I just bought everything from Hobbyking and didn't waste any thoughts on the cables/plugs of the items. Mine fortunately all turned out to fit, but there are many different types and you should definately keep an eye on them. So the motor cables should fit the esc, and the esc cable needs to interface the battery and the microcontroller in some way. Sure you can just not use plugs between the parts, but that isn't really fun either. So you should make sure everything fits or get parts to make it fit.

The motors

The choice of motors is really big, but common for multicopters are brushless outrunner motors, which I believe means that they don't have a "brush" inside to make them spin by changing the electro magnets direction and also the elctro magnet does not rotate but instead the part around it which would be fixed in a "classical" motor. This reduces friction, improves reliability and makes it more reactive due to less mass being moved.
The disadvantage is that the motor on it's own does not rotate just by attaching a batterie to it. Instead it provides three cables and requires a microcontroller to do a job similar to what the "brush" would do for other motors.
These microcontrollers are called "Electronic Speed Controllers" or ESC in short. They will be attached to the motor, the battery and the flight board and use all that to control the rotation speed.

This already reduces the choice of motors significantly but it is still large. apparently you want a smaller, faster motor with a smaller propeller for fast and reactive controls on small multicopters, but bigger and slower motors with bigger propellers on bigger multicopters wich are easier to handle and have a much more stable flight.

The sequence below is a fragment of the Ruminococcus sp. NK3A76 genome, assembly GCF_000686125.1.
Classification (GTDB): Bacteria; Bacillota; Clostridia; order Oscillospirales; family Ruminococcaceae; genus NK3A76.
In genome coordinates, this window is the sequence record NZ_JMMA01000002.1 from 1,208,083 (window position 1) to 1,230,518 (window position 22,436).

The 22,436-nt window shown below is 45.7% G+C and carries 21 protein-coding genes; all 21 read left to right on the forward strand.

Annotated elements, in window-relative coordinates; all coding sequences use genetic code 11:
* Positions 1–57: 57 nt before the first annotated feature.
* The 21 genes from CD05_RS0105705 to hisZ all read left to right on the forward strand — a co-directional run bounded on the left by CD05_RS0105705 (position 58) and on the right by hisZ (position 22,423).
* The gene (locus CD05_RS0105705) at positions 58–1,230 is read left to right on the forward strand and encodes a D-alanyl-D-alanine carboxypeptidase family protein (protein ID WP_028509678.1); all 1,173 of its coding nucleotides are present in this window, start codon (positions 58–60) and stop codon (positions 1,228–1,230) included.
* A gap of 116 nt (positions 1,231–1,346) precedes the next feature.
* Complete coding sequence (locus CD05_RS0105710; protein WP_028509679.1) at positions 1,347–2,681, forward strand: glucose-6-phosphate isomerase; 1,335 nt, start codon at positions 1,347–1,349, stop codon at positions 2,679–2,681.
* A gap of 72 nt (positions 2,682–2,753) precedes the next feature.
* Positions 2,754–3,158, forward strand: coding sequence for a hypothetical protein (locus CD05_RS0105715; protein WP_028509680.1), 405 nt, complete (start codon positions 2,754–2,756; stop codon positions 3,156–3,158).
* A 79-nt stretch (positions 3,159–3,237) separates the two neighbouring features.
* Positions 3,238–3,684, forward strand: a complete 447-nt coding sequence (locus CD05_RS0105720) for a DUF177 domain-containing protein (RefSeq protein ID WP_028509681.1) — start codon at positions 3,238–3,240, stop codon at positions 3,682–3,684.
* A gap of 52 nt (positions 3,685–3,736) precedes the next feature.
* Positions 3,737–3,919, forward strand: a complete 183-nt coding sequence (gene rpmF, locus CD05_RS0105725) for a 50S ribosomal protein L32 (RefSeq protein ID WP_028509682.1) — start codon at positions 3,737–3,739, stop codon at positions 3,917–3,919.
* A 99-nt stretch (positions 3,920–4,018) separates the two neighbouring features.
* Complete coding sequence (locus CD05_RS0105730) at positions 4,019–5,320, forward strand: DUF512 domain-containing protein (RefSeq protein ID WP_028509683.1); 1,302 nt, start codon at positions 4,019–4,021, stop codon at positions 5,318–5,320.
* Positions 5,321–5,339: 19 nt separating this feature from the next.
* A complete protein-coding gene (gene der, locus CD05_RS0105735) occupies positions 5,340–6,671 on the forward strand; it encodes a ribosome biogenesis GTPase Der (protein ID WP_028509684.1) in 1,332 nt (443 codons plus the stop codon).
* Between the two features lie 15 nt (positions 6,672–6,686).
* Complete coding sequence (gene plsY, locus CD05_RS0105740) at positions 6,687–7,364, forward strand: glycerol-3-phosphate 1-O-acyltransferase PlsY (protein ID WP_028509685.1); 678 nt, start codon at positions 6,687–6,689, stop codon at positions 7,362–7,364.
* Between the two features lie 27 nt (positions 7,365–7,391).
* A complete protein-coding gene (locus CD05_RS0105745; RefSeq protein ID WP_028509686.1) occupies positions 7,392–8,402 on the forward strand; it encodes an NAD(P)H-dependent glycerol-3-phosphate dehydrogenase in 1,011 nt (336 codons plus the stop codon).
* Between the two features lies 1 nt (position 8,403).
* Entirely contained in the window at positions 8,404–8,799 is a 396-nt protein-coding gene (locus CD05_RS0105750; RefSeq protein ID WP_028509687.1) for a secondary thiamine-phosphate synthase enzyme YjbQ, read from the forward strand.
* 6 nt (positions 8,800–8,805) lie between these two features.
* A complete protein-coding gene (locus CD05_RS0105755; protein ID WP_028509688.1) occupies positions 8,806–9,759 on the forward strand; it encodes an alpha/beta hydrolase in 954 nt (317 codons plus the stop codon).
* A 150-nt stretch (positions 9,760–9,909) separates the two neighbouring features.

The speed is usually given in "Kv" which is a constant for the motors RPM per Volt.
A Kv over 2000 seems to be really big and a Kv smaller than 600 is quite low, so most multicopters use something between that and around 1000 appears to be quite common for a multipurpose build.

Besides the speed, it is also important to take a look at the motors thrust data. It is usually given in form of a table or diagram showing test data of using the motors at different voltages with different propellers at different speeds and how big there power consumption will be in that configuration.

A good starting point for the thrust is that the complete multicopter should at least have a thrust of twice its mass. My guesstimate was that in the worst case my build would weight around 1.5kg which means that each of the four motors needs a thrust of 3kg/4 = 750g per motor or more.

I settled on the Multistar Elite 2312-KV980 in a pack of two one for clock wise rotation and one for counter clock wise, which usually is a matter of just switching two cables, but these are for threaded quick mount propellers. And while the correct rotation direction just keeps the propellers perfectly in place the other one would losen them and have them quite immediately fly away.
These motors have a Kv of 980 and a maximum thrust of 840g with 11.1V and will usually not need more then 10A + some spikes.
They cost about 17€ per motor.
I also got M3x8 hex screws to mount the motor to my frame with.


I just went with the recommended ones from the dataset. Self tightening 9450 propellers. 9450 refers to the length in inch, which is 9.4inch and the pitch, also in inch which is the distance the propeller would travel through a solid (if it could) with a single rotation.